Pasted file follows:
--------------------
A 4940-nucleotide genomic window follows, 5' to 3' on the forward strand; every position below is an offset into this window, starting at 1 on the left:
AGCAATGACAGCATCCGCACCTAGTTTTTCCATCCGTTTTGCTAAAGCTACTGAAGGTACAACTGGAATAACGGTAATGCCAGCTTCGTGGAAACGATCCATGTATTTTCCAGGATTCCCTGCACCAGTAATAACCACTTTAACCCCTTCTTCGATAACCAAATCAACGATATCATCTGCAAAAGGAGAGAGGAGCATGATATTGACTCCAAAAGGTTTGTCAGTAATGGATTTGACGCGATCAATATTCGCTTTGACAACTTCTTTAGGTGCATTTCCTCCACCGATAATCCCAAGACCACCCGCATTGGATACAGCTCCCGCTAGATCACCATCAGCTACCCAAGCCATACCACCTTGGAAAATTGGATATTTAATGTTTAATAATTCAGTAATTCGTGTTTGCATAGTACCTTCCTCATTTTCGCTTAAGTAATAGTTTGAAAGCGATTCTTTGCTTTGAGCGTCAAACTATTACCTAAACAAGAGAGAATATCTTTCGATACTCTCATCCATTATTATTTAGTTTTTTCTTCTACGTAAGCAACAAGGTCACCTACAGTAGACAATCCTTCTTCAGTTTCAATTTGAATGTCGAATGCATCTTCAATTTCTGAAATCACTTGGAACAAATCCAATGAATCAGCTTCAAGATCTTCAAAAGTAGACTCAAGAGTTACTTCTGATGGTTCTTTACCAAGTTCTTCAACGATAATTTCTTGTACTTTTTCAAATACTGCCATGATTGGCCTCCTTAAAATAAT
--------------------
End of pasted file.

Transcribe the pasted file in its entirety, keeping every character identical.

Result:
A 4940-nucleotide genomic window follows, 5' to 3' on the forward strand; every position below is an offset into this window, starting at 1 on the left:
AGCAATGACAGCATCCGCACCTAGTTTTTCCATCCGTTTTGCTAAAGCTACTGAAGGTACAACTGGAATAACGGTAATGCCAGCTTCGTGGAAACGATCCATGTATTTTCCAGGATTCCCTGCACCAGTAATAACCACTTTAACCCCTTCTTCGATAACCAAATCAACGATATCATCTGCAAAAGGAGAGAGGAGCATGATATTGACTCCAAAAGGTTTGTCAGTAATGGATTTGACGCGATCAATATTCGCTTTGACAACTTCTTTAGGTGCATTTCCTCCACCGATAATCCCAAGACCACCCGCATTGGATACAGCTCCCGCTAGATCACCATCAGCTACCCAAGCCATACCACCTTGGAAAATTGGATATTTAATGTTTAATAATTCAGTAATTCGTGTTTGCATAGTACCTTCCTCATTTTCGCTTAAGTAATAGTTTGAAAGCGATTCTTTGCTTTGAGCGTCAAACTATTACCTAAACAAGAGAGAATATCTTTCGATACTCTCATCCATTATTATTTAGTTTTTTCTTCTACGTAAGCAACAAGGTCACCTACAGTAGACAATCCTTCTTCAGTTTCAATTTGAATGTCGAATGCATCTTCAATTTCTGAAATCACTTGGAACAAATCCAATGAATCAGCTTCAAGATCTTCAAAAGTAGACTCAAGAGTTACTTCTGATGGTTCTTTACCAAGTTCTTCAACGATAATTTCTTGTACTTTTTCAAATACTGCCATGATTGGCCTCCTTAAAATAAT